It’s time to shout from the rooftops (literally or figuratively): “Debt sucks!” Then live like you mean it! Check out this debt calculator to see just how quickly you can say goodbye to those payments for good.
4. Live on less than you make.
The best way to get ahead is to stop getting behind. It’s not rocket science. It’s common sense.
Getting ahead with your money is possible—and it’s a perfect financial goal to aim for. You just have to start living on less than you make. So, what does that mean and how do you get there?
It means you spend less money than you’re paid each month. Then, you can put any money that’s left over toward whatever Baby Step you’re on. The Baby Steps are our proven plan for winning with money. They cover saving, getting out of debt, and building wealth. See how all those things help you get ahead and move forward with your money?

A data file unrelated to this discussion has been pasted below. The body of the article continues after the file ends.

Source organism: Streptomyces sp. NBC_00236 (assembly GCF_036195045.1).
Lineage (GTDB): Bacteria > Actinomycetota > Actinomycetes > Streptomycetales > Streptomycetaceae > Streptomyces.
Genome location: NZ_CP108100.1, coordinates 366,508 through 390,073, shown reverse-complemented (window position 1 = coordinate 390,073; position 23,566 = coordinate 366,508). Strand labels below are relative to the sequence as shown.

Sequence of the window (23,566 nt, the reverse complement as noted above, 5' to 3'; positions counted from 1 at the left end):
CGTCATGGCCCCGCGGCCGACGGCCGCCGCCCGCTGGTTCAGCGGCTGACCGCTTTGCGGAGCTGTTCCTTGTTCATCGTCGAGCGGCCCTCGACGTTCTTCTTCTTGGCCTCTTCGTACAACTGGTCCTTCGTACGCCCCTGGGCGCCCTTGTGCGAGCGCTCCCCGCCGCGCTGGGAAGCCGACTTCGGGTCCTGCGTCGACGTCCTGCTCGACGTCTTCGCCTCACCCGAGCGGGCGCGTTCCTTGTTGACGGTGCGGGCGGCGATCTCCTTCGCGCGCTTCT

5. Spend less and save more.
Another way to get ahead is by becoming more intentional about your spending. Budget every month, meal plan, find deals, use coupons, pay cash, and—to be perfectly blunt—learn to say no to stuff you don’t need.
Here’s something that can make it easier: When you’ve got custom budget reports (a feature of the premium version of EveryDollar inside a Ramsey+ membership) you’ll get a monthly snapshot of your spending habits. Then you’ll know immediately where to tighten the spending reins so you can line up your money habits with your money goals.
6. Save money to pay cash for big items.
Being intentional with your money doesn’t mean you can’t ever make big purchases. It just means you need to have a plan for them. Cars, furniture, technology—these things can get expensive. But having dollar bills in hand to pay for these items—in full—is a fabulous financial goal. This puts you in the driver’s seat, steering you toward owning things rather than owing for things.